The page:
by clicking the arrows at the side of the page, or by using the toolbar.
by clicking anywhere on the page.
by dragging the page around when zoomed in.
by clicking anywhere on the page when zoomed in.
web sites or send emails by clicking on hyperlinks.
Email this page to a friend
Search this issue
Index - jump to page or section
Archive - view past issues
GP Week : Issue 39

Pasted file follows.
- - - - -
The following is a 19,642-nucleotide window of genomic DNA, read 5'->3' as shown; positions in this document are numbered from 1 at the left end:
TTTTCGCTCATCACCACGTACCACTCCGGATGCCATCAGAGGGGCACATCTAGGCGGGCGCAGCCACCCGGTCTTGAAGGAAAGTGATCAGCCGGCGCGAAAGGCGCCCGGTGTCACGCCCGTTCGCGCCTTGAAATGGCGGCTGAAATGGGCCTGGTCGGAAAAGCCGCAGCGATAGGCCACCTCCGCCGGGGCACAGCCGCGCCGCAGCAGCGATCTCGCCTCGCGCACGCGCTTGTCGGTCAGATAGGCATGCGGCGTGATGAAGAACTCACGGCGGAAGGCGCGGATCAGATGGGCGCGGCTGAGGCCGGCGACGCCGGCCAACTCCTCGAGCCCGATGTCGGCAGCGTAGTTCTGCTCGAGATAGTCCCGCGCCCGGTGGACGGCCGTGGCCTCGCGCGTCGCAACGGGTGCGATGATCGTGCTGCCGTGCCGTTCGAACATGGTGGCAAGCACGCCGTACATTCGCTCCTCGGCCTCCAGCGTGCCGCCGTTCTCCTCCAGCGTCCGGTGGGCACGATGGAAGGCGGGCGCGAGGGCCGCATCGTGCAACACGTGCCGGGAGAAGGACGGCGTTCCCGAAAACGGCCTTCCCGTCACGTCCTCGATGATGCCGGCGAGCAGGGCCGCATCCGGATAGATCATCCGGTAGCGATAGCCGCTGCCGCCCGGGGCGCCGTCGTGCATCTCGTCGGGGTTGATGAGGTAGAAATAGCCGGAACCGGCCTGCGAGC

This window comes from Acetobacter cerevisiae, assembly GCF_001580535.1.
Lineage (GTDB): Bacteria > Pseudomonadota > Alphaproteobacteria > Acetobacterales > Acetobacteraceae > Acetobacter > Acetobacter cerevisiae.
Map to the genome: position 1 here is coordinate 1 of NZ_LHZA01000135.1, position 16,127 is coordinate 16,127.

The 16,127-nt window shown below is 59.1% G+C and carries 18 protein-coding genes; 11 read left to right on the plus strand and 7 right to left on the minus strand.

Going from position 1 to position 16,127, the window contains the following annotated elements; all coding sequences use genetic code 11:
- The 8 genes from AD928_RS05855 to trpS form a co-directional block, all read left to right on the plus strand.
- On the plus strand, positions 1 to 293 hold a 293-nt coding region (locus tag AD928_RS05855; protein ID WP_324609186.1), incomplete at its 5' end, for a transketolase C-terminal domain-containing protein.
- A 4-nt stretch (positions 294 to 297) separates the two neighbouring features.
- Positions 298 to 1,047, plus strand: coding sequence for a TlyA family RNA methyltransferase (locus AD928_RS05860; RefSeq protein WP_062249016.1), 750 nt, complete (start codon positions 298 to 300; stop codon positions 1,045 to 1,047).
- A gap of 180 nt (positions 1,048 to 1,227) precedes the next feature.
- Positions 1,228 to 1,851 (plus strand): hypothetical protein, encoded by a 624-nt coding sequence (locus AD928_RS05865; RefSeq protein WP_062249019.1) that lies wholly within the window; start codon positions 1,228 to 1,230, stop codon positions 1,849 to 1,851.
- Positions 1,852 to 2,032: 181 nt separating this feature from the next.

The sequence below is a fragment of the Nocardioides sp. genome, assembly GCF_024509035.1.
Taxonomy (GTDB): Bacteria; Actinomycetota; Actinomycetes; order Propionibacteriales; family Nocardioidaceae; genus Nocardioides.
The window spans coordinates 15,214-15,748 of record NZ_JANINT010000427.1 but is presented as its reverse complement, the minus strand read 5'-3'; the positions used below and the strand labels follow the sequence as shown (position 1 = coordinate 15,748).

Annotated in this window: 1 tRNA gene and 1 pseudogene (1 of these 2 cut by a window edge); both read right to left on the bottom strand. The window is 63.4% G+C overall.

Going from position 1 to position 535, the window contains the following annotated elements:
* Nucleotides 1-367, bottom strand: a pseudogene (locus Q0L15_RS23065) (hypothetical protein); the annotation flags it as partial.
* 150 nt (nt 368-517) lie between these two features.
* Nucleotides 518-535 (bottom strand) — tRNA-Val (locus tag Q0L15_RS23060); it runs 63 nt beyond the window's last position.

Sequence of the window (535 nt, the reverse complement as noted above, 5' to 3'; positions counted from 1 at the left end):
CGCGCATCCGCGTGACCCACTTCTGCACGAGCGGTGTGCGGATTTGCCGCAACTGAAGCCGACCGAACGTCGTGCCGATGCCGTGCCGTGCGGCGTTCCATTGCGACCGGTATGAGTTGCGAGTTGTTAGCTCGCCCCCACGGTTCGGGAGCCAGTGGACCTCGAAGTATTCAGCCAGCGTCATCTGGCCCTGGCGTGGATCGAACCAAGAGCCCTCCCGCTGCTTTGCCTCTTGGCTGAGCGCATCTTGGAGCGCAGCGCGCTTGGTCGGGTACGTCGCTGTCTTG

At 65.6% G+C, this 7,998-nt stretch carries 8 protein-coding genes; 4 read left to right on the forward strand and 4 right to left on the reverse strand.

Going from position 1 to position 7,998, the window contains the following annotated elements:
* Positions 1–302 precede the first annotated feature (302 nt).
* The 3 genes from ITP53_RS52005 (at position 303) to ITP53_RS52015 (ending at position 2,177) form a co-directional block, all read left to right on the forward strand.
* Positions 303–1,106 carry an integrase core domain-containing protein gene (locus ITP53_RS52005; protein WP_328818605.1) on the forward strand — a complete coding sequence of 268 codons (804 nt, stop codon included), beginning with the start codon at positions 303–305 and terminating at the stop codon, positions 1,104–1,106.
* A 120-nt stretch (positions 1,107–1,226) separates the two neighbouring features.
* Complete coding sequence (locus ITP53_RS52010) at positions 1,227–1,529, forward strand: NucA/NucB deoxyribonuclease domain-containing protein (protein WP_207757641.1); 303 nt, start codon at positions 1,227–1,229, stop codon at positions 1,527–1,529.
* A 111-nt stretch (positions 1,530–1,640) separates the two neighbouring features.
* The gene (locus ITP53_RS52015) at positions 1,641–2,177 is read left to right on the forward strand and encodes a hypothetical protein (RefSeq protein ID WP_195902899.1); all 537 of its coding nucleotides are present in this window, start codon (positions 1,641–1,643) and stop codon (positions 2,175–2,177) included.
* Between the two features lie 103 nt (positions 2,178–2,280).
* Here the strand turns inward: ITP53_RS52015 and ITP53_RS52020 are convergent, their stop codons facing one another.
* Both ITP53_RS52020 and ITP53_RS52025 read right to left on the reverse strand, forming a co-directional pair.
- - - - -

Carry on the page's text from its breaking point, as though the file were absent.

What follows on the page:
HIGH SIDES n The manufacturers’ association, the MSMA, has proposed a single engine rule for Moto2, the 250 class replacement planned to take over next season, reviving an element of the original plan that was ditched in favour of free choice of production- based 600cc engines. “The idea’s come back because of the financial crisis,” said MSMA spokesman Takenao Tsubouchi. “A single engine supplier would offer cost stability and more fairness.”Manufacturers will be asked to submit tenders for supply. n Fully resurfaced, the Jerez circuit won an unqualified thumbs up from riders: “They have taken away almost all the bumps … and the tarmac has incredible grip. If only every track made a job like this,” said Valentino Rossi. n Rumours that new Superbike recruit John Hopkins would be abandoning his Stiggy Honda team to return to MotoGP on a third Tech 3 Yamaha were scotched by team chief Hervé Poncharal. “There was a suggestion when Monster came to us as a new sponsor, but I had two riders already contracted. There is no chance we will run a third bike. More likely we would cut back to just one,” he said, only half joking. n Both factory Ducati riders Stoner and Rossi seem set to use the new carbon- fibre swing-arm, introduced at earlier tests, with the latest carbon fibre frame. Both said there is little difference in performance, but “it seems like the way forward,” said Stoner. 16 One-bike rule heads raft of lat A swathe of new rules, mainly aimed at cutting costs, was announced at Jerez after a meeting of the GP commission, attended also by FIM president Vito Ippolito. And although not unexpected, some remained controversial and triggered furious debate. The most difficult dictates each rider will have just one machine for each event. Others cut the engine allocation to six for the full season, limit pit workers to five per bike during practice sessions, and add two kilogrammes to the minimum weight – so that a four- cylinder motorcycle must now weigh no less than 150 kg. The one-bike rule caused the most concern. As Valentino Rossi said: “What happens if a rider crashes in the first minute of qualifying and damages his bike? He will have to start from the back of the grid.” Another concern is the effect on wet races, which after years of effort had evolved to a flag- to-flag format. If conditions changed, riders were permitted to switch to a spare bike set up for the wet. This will no longer be possible, raising the spectre of the return of unpopular and overly complicated interrupted races. “It’s a pity – those wet race changes were kinda fun,” said Nicky Hayden. A proposal to cut each event from three days to two was not passed, but the schedule is expected to be cut still further. Other rule changes banned exotic metal- or fibre-matrix composites, tubular connecting rods, tyre temperature sensors, twin-system clutches, automatic